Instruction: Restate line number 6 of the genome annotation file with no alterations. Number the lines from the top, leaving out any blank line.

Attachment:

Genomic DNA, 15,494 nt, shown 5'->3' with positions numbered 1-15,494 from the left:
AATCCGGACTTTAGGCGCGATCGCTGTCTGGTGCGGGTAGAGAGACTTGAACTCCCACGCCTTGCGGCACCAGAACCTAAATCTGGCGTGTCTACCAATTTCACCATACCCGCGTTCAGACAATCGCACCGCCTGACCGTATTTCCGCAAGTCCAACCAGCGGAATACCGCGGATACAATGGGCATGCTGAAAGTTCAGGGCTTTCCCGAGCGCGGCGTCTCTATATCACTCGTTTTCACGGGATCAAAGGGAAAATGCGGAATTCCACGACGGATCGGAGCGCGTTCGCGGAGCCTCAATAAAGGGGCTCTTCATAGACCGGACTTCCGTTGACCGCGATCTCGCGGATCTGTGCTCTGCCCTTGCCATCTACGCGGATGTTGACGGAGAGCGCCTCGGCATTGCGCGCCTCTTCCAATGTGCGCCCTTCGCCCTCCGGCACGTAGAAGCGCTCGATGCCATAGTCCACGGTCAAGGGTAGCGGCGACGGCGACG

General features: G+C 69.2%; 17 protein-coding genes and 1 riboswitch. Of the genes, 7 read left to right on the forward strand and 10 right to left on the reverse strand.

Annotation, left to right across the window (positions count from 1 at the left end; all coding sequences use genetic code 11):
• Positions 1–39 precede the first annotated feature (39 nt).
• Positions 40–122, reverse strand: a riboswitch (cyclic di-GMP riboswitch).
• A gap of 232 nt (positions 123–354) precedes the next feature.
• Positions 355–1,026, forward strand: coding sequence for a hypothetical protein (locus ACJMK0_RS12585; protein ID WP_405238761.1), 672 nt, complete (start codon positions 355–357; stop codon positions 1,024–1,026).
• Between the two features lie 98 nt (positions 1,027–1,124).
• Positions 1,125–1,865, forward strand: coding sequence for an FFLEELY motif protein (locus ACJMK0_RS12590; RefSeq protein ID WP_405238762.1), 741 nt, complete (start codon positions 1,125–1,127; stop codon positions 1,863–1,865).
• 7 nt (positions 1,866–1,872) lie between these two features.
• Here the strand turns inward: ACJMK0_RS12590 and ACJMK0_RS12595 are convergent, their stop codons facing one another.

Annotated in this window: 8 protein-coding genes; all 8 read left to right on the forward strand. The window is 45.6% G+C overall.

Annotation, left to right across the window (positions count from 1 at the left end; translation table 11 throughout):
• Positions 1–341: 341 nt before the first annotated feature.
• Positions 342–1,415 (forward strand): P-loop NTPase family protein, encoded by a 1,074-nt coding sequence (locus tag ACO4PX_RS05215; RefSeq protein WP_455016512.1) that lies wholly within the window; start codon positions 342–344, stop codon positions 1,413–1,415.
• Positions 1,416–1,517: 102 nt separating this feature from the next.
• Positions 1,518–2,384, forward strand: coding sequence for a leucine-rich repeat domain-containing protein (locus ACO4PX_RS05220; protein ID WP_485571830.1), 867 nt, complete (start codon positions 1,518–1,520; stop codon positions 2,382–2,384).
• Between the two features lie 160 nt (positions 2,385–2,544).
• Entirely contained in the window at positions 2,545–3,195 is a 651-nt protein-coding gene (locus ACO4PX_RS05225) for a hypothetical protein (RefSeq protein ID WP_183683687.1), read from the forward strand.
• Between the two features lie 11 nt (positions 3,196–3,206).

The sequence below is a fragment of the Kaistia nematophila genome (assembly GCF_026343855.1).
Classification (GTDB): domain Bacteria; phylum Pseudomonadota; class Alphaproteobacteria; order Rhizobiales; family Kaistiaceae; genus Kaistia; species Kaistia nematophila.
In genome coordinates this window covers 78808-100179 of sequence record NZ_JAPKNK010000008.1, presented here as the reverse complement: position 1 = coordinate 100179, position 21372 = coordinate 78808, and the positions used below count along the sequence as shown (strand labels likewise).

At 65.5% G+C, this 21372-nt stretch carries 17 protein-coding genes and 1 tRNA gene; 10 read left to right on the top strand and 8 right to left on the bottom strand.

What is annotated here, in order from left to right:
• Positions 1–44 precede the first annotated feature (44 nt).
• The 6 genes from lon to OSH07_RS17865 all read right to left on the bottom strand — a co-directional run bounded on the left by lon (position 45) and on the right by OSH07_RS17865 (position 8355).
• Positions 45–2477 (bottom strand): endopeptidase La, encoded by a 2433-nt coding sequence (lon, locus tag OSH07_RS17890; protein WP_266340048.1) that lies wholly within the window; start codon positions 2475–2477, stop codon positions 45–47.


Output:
• Positions 40–122, reverse strand: a riboswitch (cyclic di-GMP riboswitch).